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Shanghai’s Nanxiang Steamed Bun Restaurant June 22, 2011

Posted by pacejmiller in China, Food, Reviews, Travel.
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Back in Shanghai after our little trip to Hanghzou and what’s the first thing we do?  Go eat more food.

Xia long bao (steamed buns with juicy meat inside) is one of my favourite foods in the world, and according to locals there is no place better than Nanxiang Steamed Bun Restaurant located in the popular downtown district of Huangpu at the Yuyuan Gardens.

I was very excited for this visit.  How could I not be?  I absolutely adored the Xialongbao from Taiwan’s famous Ding Tai Fung (review here), and Shanghai is where the dish originated from.

(to read on and see the delicious photos, click on ‘more…’)

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Hangzhou’s Most Famous Restaurant: Lou Wai Lou April 21, 2011

Posted by pacejmiller in China, Food, Reviews, Travel.
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On more than one occasion, a local Hangzhou resident told us, ‘You haven’t been to Hangzhou unless you’ve been to Lou Wai Lou.’

Lou Wai Lou literally means a ‘building outside a building’, and is Hangzhou’s most famous restaurant, apparently with a history of more than 150 years.  Situated at the foot of Gushan (Solitary Hill), Lou Wai Lou is perfect for tourists wanting a taste traditional Hangzhou cuisine and the beautiful scenery of West Lake.

Naturally, we decided to go there for dinner on our first day there.  We were told that we might have to grab a number and come back because the restaurant tends to have long lines, but it was a weekday and the place was relatively empty, probably around 70% capacity.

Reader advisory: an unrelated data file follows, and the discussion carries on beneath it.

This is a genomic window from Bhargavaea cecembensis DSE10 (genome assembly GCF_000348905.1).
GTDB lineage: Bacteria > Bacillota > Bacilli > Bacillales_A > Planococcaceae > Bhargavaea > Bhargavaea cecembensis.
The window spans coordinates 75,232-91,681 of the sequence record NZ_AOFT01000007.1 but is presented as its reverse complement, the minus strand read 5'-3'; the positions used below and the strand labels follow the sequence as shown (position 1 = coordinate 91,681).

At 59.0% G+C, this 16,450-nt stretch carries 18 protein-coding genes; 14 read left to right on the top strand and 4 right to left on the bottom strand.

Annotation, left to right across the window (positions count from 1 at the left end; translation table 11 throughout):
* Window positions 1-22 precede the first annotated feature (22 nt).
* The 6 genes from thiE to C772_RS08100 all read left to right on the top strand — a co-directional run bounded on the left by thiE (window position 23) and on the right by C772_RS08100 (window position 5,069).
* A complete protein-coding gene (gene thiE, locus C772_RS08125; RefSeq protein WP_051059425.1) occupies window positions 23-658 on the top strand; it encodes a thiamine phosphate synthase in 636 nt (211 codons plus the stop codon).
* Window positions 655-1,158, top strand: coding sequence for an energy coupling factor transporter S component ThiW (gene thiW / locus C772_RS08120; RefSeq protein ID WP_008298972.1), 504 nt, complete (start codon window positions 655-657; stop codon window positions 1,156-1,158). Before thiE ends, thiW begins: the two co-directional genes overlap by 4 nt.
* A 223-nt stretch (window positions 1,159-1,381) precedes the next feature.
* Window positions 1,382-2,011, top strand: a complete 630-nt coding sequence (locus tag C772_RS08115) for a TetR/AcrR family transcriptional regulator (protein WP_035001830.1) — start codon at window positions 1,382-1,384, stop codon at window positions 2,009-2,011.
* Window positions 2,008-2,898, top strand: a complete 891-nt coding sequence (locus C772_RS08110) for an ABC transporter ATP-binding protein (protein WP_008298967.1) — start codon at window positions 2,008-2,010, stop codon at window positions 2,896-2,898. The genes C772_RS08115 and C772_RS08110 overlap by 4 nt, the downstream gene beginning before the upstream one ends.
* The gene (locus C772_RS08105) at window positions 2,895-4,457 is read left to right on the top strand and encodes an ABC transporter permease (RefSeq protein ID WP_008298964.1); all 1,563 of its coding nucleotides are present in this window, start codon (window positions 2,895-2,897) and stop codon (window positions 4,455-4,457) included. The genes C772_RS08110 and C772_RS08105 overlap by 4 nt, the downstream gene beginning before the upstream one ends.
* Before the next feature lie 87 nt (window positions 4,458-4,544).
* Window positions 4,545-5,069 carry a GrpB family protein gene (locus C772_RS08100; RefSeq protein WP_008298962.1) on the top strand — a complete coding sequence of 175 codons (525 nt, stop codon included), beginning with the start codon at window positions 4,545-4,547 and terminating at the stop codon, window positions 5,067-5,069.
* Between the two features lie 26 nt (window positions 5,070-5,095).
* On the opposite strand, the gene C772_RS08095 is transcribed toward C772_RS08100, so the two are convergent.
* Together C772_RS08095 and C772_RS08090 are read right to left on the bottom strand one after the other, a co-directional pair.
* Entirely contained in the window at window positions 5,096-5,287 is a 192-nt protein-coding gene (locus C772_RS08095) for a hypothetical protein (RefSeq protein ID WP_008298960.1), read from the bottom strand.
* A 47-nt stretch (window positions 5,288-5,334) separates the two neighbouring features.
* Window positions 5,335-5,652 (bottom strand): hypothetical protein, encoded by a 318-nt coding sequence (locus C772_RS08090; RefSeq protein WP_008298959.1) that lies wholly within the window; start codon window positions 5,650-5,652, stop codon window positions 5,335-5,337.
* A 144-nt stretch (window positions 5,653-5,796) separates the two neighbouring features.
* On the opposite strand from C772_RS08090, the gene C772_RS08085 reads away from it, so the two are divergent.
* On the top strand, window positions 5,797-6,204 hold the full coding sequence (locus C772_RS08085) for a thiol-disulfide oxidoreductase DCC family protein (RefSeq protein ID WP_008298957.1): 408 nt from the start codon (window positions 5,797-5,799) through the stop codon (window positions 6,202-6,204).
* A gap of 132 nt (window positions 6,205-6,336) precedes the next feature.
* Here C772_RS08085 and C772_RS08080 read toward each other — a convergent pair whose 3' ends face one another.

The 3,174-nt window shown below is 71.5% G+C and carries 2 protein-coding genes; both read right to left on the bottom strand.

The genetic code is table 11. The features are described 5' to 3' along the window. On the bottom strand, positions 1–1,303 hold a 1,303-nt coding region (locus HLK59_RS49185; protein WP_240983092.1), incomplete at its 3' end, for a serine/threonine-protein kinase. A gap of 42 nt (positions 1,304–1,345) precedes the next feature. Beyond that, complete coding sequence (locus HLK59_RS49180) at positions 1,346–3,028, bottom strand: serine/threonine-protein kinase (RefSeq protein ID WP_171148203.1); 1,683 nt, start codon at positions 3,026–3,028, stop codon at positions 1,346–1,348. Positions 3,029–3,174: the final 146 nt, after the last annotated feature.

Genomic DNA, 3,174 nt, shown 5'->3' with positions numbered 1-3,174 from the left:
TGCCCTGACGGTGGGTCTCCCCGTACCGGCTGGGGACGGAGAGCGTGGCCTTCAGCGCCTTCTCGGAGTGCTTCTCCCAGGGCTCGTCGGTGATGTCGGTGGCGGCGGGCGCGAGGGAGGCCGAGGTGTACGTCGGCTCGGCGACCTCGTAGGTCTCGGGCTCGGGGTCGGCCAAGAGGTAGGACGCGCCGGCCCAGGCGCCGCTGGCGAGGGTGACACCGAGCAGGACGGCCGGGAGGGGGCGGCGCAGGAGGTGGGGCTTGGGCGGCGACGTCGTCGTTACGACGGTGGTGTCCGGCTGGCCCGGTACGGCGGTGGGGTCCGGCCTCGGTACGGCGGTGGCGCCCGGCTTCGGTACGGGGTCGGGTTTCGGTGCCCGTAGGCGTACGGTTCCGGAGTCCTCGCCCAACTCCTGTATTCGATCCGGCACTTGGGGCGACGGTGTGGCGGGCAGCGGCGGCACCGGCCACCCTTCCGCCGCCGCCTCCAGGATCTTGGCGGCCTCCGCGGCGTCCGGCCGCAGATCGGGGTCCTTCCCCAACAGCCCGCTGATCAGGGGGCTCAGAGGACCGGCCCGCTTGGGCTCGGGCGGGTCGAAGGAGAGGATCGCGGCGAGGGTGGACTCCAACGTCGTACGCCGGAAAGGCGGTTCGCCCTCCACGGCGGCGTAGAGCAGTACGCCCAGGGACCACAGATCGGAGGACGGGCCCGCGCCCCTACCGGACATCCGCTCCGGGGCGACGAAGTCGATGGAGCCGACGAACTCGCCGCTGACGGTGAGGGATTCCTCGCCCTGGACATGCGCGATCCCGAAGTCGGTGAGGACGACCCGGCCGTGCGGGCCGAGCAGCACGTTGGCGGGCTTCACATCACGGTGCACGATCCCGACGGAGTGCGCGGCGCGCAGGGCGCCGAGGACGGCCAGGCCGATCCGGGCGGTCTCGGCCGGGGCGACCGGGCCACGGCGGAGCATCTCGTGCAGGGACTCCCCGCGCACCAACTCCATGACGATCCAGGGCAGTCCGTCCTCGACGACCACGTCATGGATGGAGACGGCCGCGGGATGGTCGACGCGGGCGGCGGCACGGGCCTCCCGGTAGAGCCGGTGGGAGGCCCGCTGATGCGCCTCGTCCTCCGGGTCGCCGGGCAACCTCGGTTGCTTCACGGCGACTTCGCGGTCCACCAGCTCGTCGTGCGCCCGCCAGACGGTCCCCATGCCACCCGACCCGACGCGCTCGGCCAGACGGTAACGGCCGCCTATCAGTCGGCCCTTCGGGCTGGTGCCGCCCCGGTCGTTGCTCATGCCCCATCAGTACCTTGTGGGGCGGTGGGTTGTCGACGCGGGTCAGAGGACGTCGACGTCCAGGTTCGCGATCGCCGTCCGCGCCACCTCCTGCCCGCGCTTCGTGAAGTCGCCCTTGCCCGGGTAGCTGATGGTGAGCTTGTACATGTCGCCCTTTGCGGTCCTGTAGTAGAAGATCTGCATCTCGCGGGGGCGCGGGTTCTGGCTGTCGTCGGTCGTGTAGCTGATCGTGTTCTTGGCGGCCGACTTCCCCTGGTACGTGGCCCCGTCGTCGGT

From the outside, Lou Wai Lou is indeed very grand.  I think the one we went to is the newly built version, because there is another Lou Wai Lou a few blocks down and looks a lot less fancy.  There’s also another Lou Wai Lou just across the road, a smaller one floating at the edge of the lake, which I don’t think was open that night.  Anyway, we dined on the second floor in the non-smoking area, although it was pretty much pointless because it was adjacent to the smoking area.

Seeing that this was probably a once in a lifetime experience, we went with all the Lou Wai Lou classic dishes, the ones that all the famous people have when they visit the place.

First off, we got a vegetable dish with some traditional Chinese greens.  It was surprisingly bland, glazed with oil and salt.

Second, we got the Longjing Tea Prawns — which was essentially baby prawns with salt, sprinkled with rather flavourless longjing tea leaves.  I expected a lot more from this one.

Third, the most famous dish of all, the West Lake Vinegar Fish.  Even as the waitress brought the plate over, I could smell the overwhelming odour of the black Chinese vinegar.  It was gross.  Obviously a lot of people don’t mind it but it made me want to vomit.  I didn’t end up having any of it.

Fourth, the almost equally famous Dong Po Pork, which is a piece of fatty stewed pork (with the skin in tact) which you put into a fresh bun shaped like a castanet.  I’ve had it before and have enjoyed it when in the right mood.  We ordered one, thinking it would be enough for four people, but when it came we were stunned.  It was a tiny serve, with just one bun, barely enough for one.  Didn’t the waiter think it was strange that we were ordering just one serve for four people?

Ultimately, Lou Wai Lou was a huge disappointment.  Easily the worst meal I had in China.  Bland, unattractive and (relatively) expensive.  At first I thought that maybe I just wasn’t accustomed to Hangzhou cuisine, but the other restaurants we frequented after Lou Wai Lou were all excellent.

2 out of 10

Details:

Address: 30 Solitary Hill, West Lake, Hangzhou
Phone: 0086-571-8796968

Tianzifang Outlet in Shanghai rocks! March 28, 2011

Posted by pacejmiller in China, Travel.
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One of the wider alleyways of Tianzifang